# Frustrated by simple algebra problem

1. Feb 22, 2014

### aerospacedout

1. The problem statement, all variables and given/known data
For small changes in temperature, the formula for the expansion of a metal rod under a change of temperature is:
L-Lo = aLo(t - to)
L= length at temp. t
Lo= initial length at temp. to
a= constant that depends on metal
A) express L as a linear function of t. Find the slope and y intercept(hint: treat the other quantities as constants.)

2. Relevant equations
Y=mx+b
Y-Yo=m(x-xo)

3. The attempt at a solution
Solution 1?: the slope is aLo as stated by the equation, and the y intercept is Lo...
Distribute
L= aLot-aLoto+Lo
L=Lo(at-ato+1)
Doesnt work, still has variable to, lo, etc.

Solution 2?: assume a=1
L=Lo(t-to+1)
Slope= Lo? Y intercept also lo?

Solution 3: Lo, a and to=0
L=0... doesnt work

Or, pretend all constants=1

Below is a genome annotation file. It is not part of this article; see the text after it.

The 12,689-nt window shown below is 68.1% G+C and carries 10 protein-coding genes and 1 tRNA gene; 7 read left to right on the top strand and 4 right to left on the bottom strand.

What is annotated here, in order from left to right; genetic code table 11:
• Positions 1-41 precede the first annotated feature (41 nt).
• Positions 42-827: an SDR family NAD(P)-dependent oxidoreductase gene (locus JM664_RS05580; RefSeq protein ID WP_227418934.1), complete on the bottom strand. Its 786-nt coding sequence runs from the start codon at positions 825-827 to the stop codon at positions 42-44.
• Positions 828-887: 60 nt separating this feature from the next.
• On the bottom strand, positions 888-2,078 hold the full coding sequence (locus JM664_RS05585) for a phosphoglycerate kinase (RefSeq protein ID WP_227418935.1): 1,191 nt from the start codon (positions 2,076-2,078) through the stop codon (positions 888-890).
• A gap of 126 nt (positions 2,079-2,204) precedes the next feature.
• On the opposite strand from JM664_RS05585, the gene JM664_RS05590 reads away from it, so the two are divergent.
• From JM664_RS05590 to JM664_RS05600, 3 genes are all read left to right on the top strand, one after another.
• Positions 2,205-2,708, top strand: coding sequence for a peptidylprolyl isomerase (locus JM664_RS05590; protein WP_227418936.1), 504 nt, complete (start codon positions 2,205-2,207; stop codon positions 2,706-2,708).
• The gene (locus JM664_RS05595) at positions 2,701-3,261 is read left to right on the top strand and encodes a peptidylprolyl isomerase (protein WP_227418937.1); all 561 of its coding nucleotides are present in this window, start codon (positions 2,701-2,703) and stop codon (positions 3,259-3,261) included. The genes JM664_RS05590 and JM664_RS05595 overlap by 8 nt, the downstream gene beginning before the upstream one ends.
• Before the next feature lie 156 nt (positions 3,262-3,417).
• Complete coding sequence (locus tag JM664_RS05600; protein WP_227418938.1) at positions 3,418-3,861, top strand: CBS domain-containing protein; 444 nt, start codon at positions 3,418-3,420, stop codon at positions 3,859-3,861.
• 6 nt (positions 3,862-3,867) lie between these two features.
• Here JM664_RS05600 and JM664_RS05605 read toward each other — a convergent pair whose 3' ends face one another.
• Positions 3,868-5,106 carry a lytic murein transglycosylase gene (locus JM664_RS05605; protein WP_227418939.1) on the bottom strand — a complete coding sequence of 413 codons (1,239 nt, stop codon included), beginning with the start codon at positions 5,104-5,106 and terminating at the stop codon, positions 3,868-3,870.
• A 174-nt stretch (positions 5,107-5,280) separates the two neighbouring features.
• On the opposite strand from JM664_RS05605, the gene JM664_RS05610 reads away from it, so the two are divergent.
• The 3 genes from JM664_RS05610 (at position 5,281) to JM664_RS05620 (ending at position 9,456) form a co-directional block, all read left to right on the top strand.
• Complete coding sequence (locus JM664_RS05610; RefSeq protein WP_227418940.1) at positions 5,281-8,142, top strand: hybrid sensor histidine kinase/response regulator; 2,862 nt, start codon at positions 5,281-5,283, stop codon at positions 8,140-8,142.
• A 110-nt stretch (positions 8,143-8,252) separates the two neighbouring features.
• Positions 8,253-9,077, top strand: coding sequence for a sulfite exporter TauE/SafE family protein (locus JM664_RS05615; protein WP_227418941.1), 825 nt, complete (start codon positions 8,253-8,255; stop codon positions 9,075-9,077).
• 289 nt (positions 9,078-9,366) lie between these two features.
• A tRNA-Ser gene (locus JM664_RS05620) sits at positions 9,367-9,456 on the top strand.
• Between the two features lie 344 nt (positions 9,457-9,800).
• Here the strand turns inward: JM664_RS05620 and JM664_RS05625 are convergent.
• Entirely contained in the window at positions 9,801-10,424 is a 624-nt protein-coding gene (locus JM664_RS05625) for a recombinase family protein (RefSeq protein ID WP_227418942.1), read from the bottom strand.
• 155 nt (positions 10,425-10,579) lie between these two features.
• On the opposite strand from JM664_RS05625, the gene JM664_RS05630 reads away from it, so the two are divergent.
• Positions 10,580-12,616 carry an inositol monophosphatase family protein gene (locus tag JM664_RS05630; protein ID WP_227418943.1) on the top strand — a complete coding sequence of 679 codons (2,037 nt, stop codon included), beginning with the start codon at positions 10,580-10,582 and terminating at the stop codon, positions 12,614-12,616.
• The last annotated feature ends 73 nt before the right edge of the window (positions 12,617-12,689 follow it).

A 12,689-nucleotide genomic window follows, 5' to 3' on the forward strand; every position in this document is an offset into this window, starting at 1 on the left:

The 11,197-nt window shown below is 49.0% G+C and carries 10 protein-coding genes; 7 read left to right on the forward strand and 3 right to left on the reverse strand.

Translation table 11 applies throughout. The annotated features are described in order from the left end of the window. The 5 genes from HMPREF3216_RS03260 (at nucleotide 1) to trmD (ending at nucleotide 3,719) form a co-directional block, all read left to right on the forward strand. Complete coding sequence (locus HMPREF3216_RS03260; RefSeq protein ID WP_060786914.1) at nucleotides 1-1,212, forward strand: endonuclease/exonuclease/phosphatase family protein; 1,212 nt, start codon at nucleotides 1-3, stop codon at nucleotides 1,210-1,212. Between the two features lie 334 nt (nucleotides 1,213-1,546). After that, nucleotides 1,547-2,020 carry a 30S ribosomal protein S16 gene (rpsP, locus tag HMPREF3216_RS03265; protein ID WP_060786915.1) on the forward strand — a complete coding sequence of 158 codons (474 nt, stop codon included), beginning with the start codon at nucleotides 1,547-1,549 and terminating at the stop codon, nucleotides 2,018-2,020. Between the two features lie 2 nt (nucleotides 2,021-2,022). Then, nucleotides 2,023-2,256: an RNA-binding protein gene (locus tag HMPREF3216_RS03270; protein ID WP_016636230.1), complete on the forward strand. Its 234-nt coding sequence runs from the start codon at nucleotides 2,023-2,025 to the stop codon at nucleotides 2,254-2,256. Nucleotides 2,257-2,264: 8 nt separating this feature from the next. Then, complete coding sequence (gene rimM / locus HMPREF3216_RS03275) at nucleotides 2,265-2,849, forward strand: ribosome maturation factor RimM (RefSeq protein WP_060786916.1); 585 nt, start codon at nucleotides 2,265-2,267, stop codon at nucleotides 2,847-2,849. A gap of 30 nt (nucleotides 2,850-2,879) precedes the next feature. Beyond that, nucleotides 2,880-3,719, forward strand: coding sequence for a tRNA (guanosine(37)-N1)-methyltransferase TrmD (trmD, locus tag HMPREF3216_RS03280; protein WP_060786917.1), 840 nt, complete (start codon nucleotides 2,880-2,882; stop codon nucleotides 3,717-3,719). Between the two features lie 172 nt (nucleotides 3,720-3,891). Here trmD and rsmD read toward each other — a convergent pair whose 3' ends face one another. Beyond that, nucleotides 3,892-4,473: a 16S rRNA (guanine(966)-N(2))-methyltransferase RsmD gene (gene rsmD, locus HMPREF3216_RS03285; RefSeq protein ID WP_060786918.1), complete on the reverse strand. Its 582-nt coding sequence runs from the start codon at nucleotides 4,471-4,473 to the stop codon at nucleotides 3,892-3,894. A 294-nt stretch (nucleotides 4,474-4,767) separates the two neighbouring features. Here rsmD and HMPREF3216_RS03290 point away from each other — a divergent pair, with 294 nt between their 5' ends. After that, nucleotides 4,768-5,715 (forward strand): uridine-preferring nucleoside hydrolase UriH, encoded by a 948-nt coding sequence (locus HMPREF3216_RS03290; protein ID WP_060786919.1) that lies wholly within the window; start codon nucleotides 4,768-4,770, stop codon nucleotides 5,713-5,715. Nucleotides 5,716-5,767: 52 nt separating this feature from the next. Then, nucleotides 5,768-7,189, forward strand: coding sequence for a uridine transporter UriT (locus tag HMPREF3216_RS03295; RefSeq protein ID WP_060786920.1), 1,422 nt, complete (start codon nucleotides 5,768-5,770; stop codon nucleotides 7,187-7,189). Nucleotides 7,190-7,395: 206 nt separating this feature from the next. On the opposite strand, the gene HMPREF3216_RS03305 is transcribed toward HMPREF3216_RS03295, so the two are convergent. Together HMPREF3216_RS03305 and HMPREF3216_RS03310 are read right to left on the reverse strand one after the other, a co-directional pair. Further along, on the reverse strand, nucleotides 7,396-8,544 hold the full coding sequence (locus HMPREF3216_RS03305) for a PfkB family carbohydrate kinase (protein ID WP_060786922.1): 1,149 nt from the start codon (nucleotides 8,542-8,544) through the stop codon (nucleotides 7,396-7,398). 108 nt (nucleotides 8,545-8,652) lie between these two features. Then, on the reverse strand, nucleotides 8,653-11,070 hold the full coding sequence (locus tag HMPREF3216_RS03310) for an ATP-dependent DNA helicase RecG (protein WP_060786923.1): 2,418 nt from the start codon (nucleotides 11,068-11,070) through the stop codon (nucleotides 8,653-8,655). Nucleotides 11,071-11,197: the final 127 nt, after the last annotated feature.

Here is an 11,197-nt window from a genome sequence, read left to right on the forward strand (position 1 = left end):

L-1=1(t-1)
L=t
Seems too specific.

I don't really know from which other angle to tackle this problem, I would appreciate some ideas, although I can imagine the answer should be obvious to me. I don't know how to turn this fully into y=mx+b. Thanks in advance.

2. Feb 22, 2014

### SteamKing

Staff Emeritus
Are to, lo variables? Or are they constants which look like variables?

3. Feb 22, 2014

### aerospacedout

They are constants i suppose, because they are the initial condition which doesnt change. But i dont understand what "treat them as constants" means... does it mean i could just ignore them?

Tried another way..
From L=aLot-aLoto+lo
Y intercept= aLoto+lo
Slope=aLo

Last edited: Feb 22, 2014
4. Feb 22, 2014

### SammyS

Staff Emeritus
That y intercept is -aL0t0 + L0 .

Either way might be correct.

The initial result is correct if the y-axis is at t = t0 .

The result is the post quoted here is correct if the y-axis is at t = 0 .

The slope is the same in both cases.

The result you have in your Original Post makes more sense to me.

5. Feb 22, 2014

### Ray Vickson

Your final answer here is not quite correct. If we use 'intercept' to have its normal meaning, then you need Intercept = L_0 - a L_0 t_0 (not L_0 + a L_0 t_0 as you wrote).

"Treating them as constants" means that they are not the variables in this problem, but certainly you cannot ignore them. The only "variables" here are L and t. In a specific problem the parameters L_0 and t_0 would be given some numerical values, but that would still allow L and t to vary.

Last edited: Feb 22, 2014